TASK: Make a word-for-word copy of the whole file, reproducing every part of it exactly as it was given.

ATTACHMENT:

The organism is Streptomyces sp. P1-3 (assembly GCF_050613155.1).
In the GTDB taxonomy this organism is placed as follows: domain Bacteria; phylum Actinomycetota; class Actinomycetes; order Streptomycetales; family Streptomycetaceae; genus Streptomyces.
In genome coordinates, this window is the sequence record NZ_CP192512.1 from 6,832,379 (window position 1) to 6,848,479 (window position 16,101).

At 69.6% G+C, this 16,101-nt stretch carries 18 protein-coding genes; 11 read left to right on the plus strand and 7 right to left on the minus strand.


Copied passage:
The organism is Streptomyces sp. P1-3 (assembly GCF_050613155.1).
In the GTDB taxonomy this organism is placed as follows: domain Bacteria; phylum Actinomycetota; class Actinomycetes; order Streptomycetales; family Streptomycetaceae; genus Streptomyces.
In genome coordinates, this window is the sequence record NZ_CP192512.1 from 6,832,379 (window position 1) to 6,848,479 (window position 16,101).

At 69.6% G+C, this 16,101-nt stretch carries 18 protein-coding genes; 11 read left to right on the plus strand and 7 right to left on the minus strand.